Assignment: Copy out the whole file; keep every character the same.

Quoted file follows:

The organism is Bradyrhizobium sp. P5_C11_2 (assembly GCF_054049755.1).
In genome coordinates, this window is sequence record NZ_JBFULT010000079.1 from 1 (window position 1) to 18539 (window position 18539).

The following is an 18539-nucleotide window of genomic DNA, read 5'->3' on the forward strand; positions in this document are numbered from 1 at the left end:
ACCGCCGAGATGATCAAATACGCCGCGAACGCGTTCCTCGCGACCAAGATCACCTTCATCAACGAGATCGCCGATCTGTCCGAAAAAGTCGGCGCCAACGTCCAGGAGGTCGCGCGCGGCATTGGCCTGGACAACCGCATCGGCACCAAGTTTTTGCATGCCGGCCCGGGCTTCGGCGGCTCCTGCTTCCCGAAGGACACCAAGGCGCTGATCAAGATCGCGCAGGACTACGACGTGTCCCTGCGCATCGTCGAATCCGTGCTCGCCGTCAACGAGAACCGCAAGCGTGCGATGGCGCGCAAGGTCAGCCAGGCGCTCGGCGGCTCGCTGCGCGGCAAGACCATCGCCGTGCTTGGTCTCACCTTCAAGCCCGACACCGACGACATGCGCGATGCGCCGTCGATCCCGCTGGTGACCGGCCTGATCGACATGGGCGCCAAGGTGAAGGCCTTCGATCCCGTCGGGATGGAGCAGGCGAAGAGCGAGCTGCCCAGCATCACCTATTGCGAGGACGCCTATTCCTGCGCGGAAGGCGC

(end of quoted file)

The organism is Bradyrhizobium sp. P5_C11_2 (assembly GCF_054049755.1).
In genome coordinates, this window is sequence record NZ_JBFULT010000079.1 from 1 (window position 1) to 18539 (window position 18539).

The following is an 18539-nucleotide window of genomic DNA, read 5'->3' on the forward strand; positions in this document are numbered from 1 at the left end:
ACCGCCGAGATGATCAAATACGCCGCGAACGCGTTCCTCGCGACCAAGATCACCTTCATCAACGAGATCGCCGATCTGTCCGAAAAAGTCGGCGCCAACGTCCAGGAGGTCGCGCGCGGCATTGGCCTGGACAACCGCATCGGCACCAAGTTTTTGCATGCCGGCCCGGGCTTCGGCGGCTCCTGCTTCCCGAAGGACACCAAGGCGCTGATCAAGATCGCGCAGGACTACGACGTGTCCCTGCGCATCGTCGAATCCGTGCTCGCCGTCAACGAGAACCGCAAGCGTGCGATGGCGCGCAAGGTCAGCCAGGCGCTCGGCGGCTCGCTGCGCGGCAAGACCATCGCCGTGCTTGGTCTCACCTTCAAGCCCGACACCGACGACATGCGCGATGCGCCGTCGATCCCGCTGGTGACCGGCCTGATCGACATGGGCGCCAAGGTGAAGGCCTTCGATCCCGTCGGGATGGAGCAGGCGAAGAGCGAGCTGCCCAGCATCACCTATTGCGAGGACGCCTATTCCTGCGCGGAAGGCGC